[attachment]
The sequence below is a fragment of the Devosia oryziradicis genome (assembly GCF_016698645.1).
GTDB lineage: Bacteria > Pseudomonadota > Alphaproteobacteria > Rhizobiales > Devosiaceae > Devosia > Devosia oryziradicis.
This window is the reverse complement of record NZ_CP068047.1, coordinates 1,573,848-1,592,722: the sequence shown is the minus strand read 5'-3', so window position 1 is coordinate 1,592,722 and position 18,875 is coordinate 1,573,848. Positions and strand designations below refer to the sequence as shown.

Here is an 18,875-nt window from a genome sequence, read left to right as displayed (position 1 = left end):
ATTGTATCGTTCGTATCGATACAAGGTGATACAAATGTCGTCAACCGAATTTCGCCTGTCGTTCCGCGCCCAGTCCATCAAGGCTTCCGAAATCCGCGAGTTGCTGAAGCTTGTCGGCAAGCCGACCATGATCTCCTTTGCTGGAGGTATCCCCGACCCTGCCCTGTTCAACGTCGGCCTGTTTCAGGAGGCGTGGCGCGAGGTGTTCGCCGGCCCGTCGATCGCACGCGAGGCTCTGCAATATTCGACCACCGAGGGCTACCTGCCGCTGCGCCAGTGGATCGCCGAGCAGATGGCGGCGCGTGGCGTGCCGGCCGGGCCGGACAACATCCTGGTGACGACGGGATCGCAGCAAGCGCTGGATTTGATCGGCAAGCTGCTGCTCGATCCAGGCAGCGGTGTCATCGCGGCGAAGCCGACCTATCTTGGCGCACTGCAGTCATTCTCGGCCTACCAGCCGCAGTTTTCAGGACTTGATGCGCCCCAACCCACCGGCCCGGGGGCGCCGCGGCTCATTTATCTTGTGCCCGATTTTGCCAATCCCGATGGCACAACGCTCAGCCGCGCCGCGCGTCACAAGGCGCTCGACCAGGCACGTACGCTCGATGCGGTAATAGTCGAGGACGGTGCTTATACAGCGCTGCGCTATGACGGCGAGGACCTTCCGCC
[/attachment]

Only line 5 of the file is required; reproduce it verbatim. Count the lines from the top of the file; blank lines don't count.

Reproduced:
ATTGTATCGTTCGTATCGATACAAGGTGATACAAATGTCGTCAACCGAATTTCGCCTGTCGTTCCGCGCCCAGTCCATCAAGGCTTCCGAAATCCGCGAGTTGCTGAAGCTTGTCGGCAAGCCGACCATGATCTCCTTTGCTGGAGGTATCCCCGACCCTGCCCTGTTCAACGTCGGCCTGTTTCAGGAGGCGTGGCGCGAGGTGTTCGCCGGCCCGTCGATCGCACGCGAGGCTCTGCAATATTCGACCACCGAGGGCTACCTGCCGCTGCGCCAGTGGATCGCCGAGCAGATGGCGGCGCGTGGCGTGCCGGCCGGGCCGGACAACATCCTGGTGACGACGGGATCGCAGCAAGCGCTGGATTTGATCGGCAAGCTGCTGCTCGATCCAGGCAGCGGTGTCATCGCGGCGAAGCCGACCTATCTTGGCGCACTGCAGTCATTCTCGGCCTACCAGCCGCAGTTTTCAGGACTTGATGCGCCCCAACCCACCGGCCCGGGGGCGCCGCGGCTCATTTATCTTGTGCCCGATTTTGCCAATCCCGATGGCACAACGCTCAGCCGCGCCGCGCGTCACAAGGCGCTCGACCAGGCACGTACGCTCGATGCGGTAATAGTCGAGGACGGTGCTTATACAGCGCTGCGCTATGACGGCGAGGACCTTCCGCC